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“I can hear the cracking of the ice,”



Every country has its own perspective on the second world war. This is not surprising when experiences and memories are so different. For Americans, the war started in December 1941; for Russians, it began in June that year. Most Europeans believe it commenced in Poland in September 1939. But for the Chinese it started in 1937, with the Sino-Japanese war, and many in Spain are still convinced that it began in 1936 with General Franco’s nationalist rising to overthrow the Republic. Some historians extend the conflict further, arguing that it lasted from 1914 to 1945, or even from the Russian Revolution in 1917 until the collapse of the Soviet empire in 1989.


The memory of the second world war hangs over Europe, an inescapable and irresistible point of reference. Historical parallels are usually misleading and dangerous. The threat of economic collapse now is not the same as the threat of Nazism and war. But the current crisis still poses a threat to parliamentary democracy in Europe. It may awaken the nationalist monsters which the European ideal had tried to consign to history.


We again face the danger of a world depression and we are beginning to see mass unemployment in some countries, especially in southern Europe (see left). Last year, Giles Paxman, the British ambassador in Madrid, pointed out how remarkable it was that despite the terrifying levels of youth unemployment in Spain, there had been an astonishingly low level of social disorder. The demonstrations of the “Indignados,” the young Spaniards who have taken to the streets to protest against austerity measures and unemployment, have been passionate but not violent. His theory is that the memory of the horrors of the Spanish civil war is acting like a nuclear threat in the background. He may well be right. Greece also suffered from a civil war, and although there have been a considerable amount of violent protests in Athens, folk memory is likely to hold the country back from outright conflict.

Surprisingly little has been said in the newspapers about one of the main weights on the Greek national budget: the totally disproportionate spending on their armed forces, swollen by the bogeyman figure of Turkey. One foreign minister revealed in private earlier this year that the Greek armed forces have bought so many Leopard tanks that they can hardly fit them all in along the strip of frontier facing Turkey. The Greek government must be afraid of cutting the defence budget back as much as is needed through fear of another coup. In fact, according to the editor-in-chief of Politiken in Denmark, a senior Greek official privately warned that their army is ready to take over at any moment,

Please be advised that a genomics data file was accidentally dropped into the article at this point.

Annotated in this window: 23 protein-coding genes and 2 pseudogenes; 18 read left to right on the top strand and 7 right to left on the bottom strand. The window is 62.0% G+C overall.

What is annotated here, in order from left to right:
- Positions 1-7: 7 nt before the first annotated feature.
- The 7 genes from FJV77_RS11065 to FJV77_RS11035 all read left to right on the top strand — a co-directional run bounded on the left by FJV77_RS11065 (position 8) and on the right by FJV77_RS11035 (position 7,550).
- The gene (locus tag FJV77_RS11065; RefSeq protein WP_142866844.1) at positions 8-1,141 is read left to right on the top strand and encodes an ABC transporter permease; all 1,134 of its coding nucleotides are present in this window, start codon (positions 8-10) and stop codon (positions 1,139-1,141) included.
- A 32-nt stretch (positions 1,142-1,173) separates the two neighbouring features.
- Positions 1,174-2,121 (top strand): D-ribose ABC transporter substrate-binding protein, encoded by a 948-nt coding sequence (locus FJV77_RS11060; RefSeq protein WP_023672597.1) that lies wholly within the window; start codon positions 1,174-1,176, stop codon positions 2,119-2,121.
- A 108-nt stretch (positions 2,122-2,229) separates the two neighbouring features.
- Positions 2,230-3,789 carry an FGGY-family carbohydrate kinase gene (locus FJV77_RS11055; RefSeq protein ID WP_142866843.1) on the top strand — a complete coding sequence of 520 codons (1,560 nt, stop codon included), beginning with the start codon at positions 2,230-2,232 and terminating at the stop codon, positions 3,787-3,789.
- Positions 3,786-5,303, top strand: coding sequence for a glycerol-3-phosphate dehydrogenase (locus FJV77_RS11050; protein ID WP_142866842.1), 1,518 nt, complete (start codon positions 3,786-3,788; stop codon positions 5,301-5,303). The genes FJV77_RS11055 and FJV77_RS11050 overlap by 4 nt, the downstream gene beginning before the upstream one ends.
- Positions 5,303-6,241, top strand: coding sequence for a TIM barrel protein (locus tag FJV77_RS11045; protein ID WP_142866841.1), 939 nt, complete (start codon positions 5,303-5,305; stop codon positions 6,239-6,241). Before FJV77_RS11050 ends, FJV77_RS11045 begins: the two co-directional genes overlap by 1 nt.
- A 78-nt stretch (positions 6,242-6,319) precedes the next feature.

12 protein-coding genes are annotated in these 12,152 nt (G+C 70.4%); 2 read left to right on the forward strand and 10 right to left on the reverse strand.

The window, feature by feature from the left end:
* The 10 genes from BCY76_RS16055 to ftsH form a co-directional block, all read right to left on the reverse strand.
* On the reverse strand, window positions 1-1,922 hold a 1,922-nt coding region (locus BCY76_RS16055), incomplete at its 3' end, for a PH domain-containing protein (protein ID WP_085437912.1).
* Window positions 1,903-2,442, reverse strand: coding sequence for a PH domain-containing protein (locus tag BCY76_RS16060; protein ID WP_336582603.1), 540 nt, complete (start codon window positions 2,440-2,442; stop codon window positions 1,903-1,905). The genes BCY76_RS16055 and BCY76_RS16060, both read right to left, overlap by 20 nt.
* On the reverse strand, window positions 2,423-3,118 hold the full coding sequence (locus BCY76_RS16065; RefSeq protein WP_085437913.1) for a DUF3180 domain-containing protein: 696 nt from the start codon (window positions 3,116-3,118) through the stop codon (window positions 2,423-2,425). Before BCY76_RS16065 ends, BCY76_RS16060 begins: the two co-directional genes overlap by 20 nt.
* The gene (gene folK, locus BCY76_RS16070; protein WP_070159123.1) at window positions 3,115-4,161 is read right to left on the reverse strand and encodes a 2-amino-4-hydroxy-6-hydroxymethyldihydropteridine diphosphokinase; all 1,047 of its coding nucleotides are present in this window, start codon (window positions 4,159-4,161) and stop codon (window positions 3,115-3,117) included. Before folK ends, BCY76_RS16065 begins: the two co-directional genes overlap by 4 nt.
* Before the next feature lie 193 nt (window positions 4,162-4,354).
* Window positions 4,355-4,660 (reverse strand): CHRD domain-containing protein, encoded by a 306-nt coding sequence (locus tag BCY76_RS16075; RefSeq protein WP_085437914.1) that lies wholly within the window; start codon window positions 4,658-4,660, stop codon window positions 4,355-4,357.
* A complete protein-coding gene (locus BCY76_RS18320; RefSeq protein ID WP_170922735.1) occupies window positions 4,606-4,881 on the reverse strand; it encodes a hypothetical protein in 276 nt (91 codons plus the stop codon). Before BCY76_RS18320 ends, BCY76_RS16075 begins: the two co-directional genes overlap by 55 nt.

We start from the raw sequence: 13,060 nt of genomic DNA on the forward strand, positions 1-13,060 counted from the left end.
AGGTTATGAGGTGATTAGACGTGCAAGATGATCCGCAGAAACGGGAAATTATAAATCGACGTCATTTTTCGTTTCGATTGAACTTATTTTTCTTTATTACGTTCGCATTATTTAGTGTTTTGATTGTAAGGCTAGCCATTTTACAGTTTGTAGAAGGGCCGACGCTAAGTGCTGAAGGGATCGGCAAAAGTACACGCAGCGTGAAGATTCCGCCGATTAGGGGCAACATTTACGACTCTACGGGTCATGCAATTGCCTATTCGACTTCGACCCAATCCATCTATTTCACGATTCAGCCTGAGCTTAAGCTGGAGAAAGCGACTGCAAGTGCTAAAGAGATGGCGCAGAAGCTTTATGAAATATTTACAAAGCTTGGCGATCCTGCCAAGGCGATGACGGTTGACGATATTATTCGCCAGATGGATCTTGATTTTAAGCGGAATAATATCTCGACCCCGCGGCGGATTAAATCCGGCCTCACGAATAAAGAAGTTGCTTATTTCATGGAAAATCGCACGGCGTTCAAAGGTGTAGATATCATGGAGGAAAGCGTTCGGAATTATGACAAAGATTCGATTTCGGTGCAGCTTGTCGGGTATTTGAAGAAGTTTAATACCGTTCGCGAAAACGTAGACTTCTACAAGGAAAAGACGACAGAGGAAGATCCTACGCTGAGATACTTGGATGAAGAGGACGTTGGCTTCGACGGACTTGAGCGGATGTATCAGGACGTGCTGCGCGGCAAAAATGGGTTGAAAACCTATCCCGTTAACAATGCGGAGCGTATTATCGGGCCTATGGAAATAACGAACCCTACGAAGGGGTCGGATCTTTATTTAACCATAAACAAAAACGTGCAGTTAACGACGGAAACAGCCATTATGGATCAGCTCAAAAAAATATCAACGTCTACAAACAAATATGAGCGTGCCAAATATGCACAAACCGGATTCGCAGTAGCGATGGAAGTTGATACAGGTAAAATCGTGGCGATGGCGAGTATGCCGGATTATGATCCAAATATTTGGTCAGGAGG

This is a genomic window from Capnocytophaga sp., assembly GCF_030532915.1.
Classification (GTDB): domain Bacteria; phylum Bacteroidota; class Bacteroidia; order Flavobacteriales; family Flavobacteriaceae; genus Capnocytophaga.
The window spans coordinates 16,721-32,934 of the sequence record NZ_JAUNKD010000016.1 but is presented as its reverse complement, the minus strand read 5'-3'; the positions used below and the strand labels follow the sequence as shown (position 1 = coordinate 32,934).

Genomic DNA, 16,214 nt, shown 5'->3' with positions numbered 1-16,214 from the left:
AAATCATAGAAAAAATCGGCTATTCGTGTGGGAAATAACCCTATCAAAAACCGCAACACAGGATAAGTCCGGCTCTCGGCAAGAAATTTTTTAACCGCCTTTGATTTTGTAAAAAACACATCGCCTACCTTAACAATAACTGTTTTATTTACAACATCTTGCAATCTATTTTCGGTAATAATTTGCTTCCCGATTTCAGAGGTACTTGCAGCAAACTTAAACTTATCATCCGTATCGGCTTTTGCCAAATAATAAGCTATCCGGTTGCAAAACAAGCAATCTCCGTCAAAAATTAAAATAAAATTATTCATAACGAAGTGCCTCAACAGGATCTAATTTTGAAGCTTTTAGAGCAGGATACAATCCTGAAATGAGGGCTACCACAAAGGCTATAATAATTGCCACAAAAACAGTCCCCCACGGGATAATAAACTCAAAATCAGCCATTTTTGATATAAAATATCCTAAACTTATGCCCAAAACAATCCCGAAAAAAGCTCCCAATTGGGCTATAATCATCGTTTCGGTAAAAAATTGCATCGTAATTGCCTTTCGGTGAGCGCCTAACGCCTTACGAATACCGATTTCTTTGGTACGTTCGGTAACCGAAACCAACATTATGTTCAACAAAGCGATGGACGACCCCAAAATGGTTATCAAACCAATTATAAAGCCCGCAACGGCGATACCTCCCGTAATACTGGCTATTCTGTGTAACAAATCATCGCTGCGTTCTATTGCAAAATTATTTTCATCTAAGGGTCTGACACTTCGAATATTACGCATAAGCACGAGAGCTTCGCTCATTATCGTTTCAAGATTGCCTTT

The euro crisis has been a train crash in very slow motion, accompanied by several years of political and economic denial. The ideology of European unity has been such an article of faith that it has prevented its political establishment from understanding the harsh reality of a wider world. Those arguing for a relaxation of austerity, such as the new French government, are trying to wish into being their ideal international order. One of Hollande’s ministers, Arnaud Montebourg, even calls for “de-globalisation,” as if clocks can be turned back, with tariff barriers reintroduced. Globalisation and the internet go hand in hand.

The left in France dreams of a world in which the bond markets no longer exist to punish over-spending. This defiance of cause and effect is slightly reminiscent of that bankrupt France after the Liberation in 1944 when the Parisian intelligentsia convinced themselves that progressive ideas would triumph over the “filthy money” of the capitalist system. And that in turn was a curious echo of the Grandmaison doctrine on the eve of the first world war, which stated that French élan in a bayonet charge could somehow overcome heavy artillery.